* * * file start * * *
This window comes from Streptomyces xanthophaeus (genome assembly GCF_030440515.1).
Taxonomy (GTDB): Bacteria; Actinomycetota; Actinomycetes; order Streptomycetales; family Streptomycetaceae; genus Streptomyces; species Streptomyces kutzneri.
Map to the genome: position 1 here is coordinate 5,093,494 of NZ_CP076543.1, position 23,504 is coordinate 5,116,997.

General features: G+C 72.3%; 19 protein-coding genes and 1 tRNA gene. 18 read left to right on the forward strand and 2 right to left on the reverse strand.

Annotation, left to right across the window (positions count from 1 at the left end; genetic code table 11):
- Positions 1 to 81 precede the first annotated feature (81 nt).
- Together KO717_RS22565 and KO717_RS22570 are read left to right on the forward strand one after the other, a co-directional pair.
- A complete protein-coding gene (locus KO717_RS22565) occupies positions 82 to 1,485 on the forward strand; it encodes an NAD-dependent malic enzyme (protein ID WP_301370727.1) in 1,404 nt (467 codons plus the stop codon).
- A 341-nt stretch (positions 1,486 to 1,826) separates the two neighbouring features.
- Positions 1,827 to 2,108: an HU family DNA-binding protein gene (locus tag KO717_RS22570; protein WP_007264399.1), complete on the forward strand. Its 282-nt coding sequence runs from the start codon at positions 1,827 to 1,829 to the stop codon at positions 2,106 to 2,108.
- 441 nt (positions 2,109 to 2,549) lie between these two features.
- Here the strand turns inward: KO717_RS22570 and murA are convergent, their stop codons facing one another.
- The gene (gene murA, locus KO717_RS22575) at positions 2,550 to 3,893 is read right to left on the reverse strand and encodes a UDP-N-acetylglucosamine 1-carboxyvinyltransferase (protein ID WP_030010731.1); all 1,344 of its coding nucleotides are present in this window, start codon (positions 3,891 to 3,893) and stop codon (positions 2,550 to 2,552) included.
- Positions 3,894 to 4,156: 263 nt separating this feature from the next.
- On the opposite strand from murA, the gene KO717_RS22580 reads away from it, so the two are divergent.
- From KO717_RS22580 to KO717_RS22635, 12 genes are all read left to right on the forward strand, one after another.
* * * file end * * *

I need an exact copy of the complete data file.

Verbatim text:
This window comes from Streptomyces xanthophaeus (genome assembly GCF_030440515.1).
Taxonomy (GTDB): Bacteria; Actinomycetota; Actinomycetes; order Streptomycetales; family Streptomycetaceae; genus Streptomyces; species Streptomyces kutzneri.
Map to the genome: position 1 here is coordinate 5,093,494 of NZ_CP076543.1, position 23,504 is coordinate 5,116,997.

General features: G+C 72.3%; 19 protein-coding genes and 1 tRNA gene. 18 read left to right on the forward strand and 2 right to left on the reverse strand.

Annotation, left to right across the window (positions count from 1 at the left end; genetic code table 11):
- Positions 1 to 81 precede the first annotated feature (81 nt).
- Together KO717_RS22565 and KO717_RS22570 are read left to right on the forward strand one after the other, a co-directional pair.
- A complete protein-coding gene (locus KO717_RS22565) occupies positions 82 to 1,485 on the forward strand; it encodes an NAD-dependent malic enzyme (protein ID WP_301370727.1) in 1,404 nt (467 codons plus the stop codon).
- A 341-nt stretch (positions 1,486 to 1,826) separates the two neighbouring features.
- Positions 1,827 to 2,108: an HU family DNA-binding protein gene (locus tag KO717_RS22570; protein WP_007264399.1), complete on the forward strand. Its 282-nt coding sequence runs from the start codon at positions 1,827 to 1,829 to the stop codon at positions 2,106 to 2,108.
- 441 nt (positions 2,109 to 2,549) lie between these two features.
- Here the strand turns inward: KO717_RS22570 and murA are convergent, their stop codons facing one another.
- The gene (gene murA, locus KO717_RS22575) at positions 2,550 to 3,893 is read right to left on the reverse strand and encodes a UDP-N-acetylglucosamine 1-carboxyvinyltransferase (protein ID WP_030010731.1); all 1,344 of its coding nucleotides are present in this window, start codon (positions 3,891 to 3,893) and stop codon (positions 2,550 to 2,552) included.
- Positions 3,894 to 4,156: 263 nt separating this feature from the next.
- On the opposite strand from murA, the gene KO717_RS22580 reads away from it, so the two are divergent.
- From KO717_RS22580 to KO717_RS22635, 12 genes are all read left to right on the forward strand, one after another.